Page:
This Dirac-Feynman connection took 20 years, but Gregory Breit (Breit 1929) followed the Dirac 1928 work almost instantly with a paper on treating the interaction of two elementary particles relativistically. He did not use a separate time formalism and of course did not have the Feynman rules. He had an explicit wave equation, so he plus later collaborators (e.g. Breit and Brown 1948) could make explicit calculations. Unfortunately the lack of covariance made the equation somewhat ad hoc and only later work could show just which results were correct and which not. Nevertheless their concrete results helped later authors to develop their own work.
Three seemingly different versions of quantum electrodynamics were published by Tomonaga, Schwinger and Feynman in a series of papers starting 1948 for Tomonaga (in English, a year or two after the original), 1948 for Schwinger and 1949 for Feynman. These papers were all helped by the beginnings of renormalization theory, which in turn was sparked by the beautiful experimental work of Lamb and collaborators on the "Lambshift" (e.g. Lamb and Retherford 1947). These experiments showed level splittings which are not contained in the Dirac equation. Bethe (1947) both gave an approximate but adequate prescription for carrying out renormalization, which enabled one to deal with divergencies, and also a first theoretical calculation of the Lambshift itself.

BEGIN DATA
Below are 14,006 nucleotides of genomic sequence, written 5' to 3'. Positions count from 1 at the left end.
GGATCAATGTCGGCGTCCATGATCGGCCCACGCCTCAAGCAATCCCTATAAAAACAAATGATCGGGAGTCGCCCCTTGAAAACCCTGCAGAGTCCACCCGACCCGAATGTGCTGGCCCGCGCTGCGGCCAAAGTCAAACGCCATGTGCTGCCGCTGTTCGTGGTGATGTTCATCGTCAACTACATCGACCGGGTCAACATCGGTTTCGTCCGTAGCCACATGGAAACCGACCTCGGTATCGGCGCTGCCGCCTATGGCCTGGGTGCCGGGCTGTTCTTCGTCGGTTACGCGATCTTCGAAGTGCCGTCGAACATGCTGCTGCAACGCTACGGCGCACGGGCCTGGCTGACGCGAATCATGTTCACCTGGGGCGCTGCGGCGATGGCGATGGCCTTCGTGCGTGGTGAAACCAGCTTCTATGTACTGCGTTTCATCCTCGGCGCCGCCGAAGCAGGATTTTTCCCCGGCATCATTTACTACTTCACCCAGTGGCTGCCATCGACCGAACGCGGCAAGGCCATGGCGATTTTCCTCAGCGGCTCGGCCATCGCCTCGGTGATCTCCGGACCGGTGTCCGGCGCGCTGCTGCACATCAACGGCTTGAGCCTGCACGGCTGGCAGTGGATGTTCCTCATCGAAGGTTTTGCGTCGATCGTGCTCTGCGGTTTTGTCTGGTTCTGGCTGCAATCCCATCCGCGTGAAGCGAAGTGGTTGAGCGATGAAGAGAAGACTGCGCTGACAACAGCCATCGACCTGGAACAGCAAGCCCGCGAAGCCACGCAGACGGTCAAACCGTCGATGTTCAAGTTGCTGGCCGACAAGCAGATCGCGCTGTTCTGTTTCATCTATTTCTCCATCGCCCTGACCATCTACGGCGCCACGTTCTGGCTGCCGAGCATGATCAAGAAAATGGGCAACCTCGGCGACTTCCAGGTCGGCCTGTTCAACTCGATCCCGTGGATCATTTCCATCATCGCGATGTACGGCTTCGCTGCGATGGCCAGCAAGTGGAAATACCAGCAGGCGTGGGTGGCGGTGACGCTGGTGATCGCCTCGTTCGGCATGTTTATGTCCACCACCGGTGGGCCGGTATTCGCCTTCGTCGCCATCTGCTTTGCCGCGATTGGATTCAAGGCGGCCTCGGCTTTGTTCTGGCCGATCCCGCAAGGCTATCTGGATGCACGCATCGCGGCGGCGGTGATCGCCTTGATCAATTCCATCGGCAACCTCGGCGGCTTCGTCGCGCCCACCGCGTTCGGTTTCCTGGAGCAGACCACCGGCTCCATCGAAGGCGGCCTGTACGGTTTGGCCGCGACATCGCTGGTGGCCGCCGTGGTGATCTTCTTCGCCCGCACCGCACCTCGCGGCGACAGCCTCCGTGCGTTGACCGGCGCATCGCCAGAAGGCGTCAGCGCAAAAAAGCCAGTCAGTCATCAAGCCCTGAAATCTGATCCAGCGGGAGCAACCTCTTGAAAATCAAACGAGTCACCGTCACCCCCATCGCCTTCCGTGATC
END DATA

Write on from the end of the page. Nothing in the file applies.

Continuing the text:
Dyson’s series of papers, starting with (Dyson 1949a) showed that the theories of Tomonaga, Schwinger and Feynman, although proposing different methods, were all equivalent according to basic quantum field theory. The Feynman formalism had the great practical advantage that terms could be characterized by the "Feynman graphs" or "Feynman diagrams" and then enumerated systematically. This was particularly useful for summing "ladder diagrams" where two elementary particles exchange many quanta but with no crossings of any quantum lines. We shall see that the Feynman formalism was particularly useful for formulating the Bethe-Salpeter equation (Sect. 3).
Tamm (1945) in Russia, with subsequent work in 1950, and Dancoff (1950) in Illinois independently made some advances in treating bound states of pairs of elementary particles relativistically. Tamm’s paper did not calculate explicit values for binding energy and was not well known in the West. Dancoff’s paper got some binding energy values for a neutron and proton exchanging some kind of meson, but he did not consider his results close to the properties of a real deuteron. Unfortunately it was not clear how realistic the meson theory he used was and whether the discrepancy was due to the meson theory or due to inadequacies in Dancoff’s method. Unfortunately, to my knowledge, Dancoff did not proceed further and he did not have the advantages of the Feynman formalism nor renormalization theory.
3 The 1951 paper and early applications